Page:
TIFF Review: 'Greta' Is Ridiculous, Stupid and Fun Directed by Neil Jordan

Starring Isabelle Huppert, Chloë Grace Moretz, Maika Monroe
TIFF Review: 'Greta' Is Ridiculous, Stupid and Fun Directed by Neil Jordan
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Billed by TIFF as a "psychological thriller," the Greta viewing experience lacked any modicum of tension or suspense. Instead, the latest film from writer-director Neil Jordan (The Crying Game, Michael Collins) elicited uproarious laughter from the audience. Was this crafted as a campy comedy or is the film one big mistake? It doesn't really matter, because Greta kind of works.
 
Chloë Grace Moretz stars as Frances, a young and naive New York transplant who is trying to get over the death of her mother while living it up with her rich young friend Erica (Maika Monroe). Though life in the big city is good enough for Erica, Frances is clearly struggling to get over her recent loss.
 
Her fate changes when she discovers a stray purse on the subway and opts to return it to its owner. Enter the film's titular Greta, a lonely widow expertly played by Isabelle Huppert. Frances and Greta appear to find what they need in each other, quickly developing a friendship that becomes a de facto mother/daughter relationship. Then one night in Greta's basement apartment, Frances discovers a cabinet full of identical copies of the same purse. Yes, it turns out Greta is both a stalker and a twisted psychopath hell-bent on kidnapping naive little girls and forcing them to spend every waking moment in uncomfortably close quarters.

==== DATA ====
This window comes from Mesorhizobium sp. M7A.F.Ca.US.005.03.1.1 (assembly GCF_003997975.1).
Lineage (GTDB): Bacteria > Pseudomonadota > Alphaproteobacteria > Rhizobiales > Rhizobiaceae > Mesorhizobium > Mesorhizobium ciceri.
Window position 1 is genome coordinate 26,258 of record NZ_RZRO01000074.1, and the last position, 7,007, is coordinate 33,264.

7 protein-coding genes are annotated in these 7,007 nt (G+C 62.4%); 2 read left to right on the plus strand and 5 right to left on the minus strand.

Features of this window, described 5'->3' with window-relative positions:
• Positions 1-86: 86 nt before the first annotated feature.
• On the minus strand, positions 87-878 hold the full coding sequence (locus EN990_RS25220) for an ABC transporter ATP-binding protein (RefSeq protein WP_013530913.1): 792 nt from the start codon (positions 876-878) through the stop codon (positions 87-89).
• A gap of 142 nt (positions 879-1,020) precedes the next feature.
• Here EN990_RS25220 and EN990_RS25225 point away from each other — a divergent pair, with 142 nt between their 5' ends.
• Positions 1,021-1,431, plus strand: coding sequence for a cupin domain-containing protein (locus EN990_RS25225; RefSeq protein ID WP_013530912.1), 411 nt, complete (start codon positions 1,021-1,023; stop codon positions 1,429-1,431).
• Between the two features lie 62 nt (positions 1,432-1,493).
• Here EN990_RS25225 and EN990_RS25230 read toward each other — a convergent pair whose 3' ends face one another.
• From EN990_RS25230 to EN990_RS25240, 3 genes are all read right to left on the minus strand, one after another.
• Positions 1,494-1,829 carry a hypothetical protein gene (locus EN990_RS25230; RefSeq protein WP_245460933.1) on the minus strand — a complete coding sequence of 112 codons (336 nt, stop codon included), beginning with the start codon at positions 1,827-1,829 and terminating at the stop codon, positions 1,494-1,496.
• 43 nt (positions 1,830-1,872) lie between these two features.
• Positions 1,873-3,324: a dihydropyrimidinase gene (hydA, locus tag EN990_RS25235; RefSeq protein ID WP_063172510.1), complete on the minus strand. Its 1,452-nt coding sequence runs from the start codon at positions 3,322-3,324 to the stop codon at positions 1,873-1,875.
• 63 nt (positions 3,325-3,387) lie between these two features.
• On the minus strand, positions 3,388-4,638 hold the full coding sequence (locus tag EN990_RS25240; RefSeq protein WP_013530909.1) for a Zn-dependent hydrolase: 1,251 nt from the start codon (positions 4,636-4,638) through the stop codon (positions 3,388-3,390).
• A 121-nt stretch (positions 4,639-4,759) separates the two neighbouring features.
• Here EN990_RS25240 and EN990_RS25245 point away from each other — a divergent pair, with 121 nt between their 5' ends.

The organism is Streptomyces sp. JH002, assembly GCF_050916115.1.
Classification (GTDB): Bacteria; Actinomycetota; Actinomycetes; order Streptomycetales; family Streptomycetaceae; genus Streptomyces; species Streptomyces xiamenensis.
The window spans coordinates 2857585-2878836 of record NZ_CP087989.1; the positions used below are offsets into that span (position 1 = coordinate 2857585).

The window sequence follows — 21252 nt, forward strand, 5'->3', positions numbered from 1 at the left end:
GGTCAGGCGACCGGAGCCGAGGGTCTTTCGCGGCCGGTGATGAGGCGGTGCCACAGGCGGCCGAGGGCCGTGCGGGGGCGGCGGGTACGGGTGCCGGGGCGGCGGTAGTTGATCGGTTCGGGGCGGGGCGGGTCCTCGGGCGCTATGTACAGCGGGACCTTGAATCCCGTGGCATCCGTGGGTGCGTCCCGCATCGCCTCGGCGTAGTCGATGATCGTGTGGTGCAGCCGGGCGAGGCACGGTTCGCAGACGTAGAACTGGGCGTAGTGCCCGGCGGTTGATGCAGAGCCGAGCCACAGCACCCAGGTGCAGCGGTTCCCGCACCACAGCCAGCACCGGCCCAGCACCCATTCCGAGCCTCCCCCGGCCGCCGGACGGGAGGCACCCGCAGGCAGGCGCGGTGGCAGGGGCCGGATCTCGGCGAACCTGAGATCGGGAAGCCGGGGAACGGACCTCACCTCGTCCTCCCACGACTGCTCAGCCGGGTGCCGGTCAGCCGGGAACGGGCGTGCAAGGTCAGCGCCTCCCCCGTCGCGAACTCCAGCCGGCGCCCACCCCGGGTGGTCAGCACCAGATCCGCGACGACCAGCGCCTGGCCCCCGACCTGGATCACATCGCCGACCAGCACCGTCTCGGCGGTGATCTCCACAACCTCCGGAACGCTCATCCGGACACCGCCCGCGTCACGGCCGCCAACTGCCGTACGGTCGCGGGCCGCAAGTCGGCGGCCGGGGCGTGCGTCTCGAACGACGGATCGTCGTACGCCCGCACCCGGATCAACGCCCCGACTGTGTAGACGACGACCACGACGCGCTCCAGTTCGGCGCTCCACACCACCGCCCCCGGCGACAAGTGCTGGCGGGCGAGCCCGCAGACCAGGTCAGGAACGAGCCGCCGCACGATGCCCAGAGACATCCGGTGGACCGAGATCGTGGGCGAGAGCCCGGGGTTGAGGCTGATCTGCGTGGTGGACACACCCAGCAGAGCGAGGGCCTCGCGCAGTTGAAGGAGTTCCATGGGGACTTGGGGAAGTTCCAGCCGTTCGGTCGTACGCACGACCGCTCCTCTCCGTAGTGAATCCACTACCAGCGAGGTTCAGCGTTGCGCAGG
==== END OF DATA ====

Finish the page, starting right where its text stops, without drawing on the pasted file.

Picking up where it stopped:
With better direction and a tighter script, Greta could have been a compelling and dark examination of grief and mother-daughter bonds. Instead, the film barrels along without developing any suspense. As such, the jump scares and melodramatic score feel unearned, and everything winds up hilarious.
 
That's where that get-out-of-jail-free "camp" card comes into play, and we can forgive a movie's transgressions because we're having so much fun. The dialogue is clunky, there are bafflingly violent scenes that explode out of nowhere and the whole film is built around the made-up maxim "I'm like chewing gum — I tend to stick around." But the whole thing is so stupidly fun that it will certainly find plenty more enthusiastic audiences that stumble across it while drunkenly perusing their VOD cue in the middle of the night.
 
(Metropolitan Films)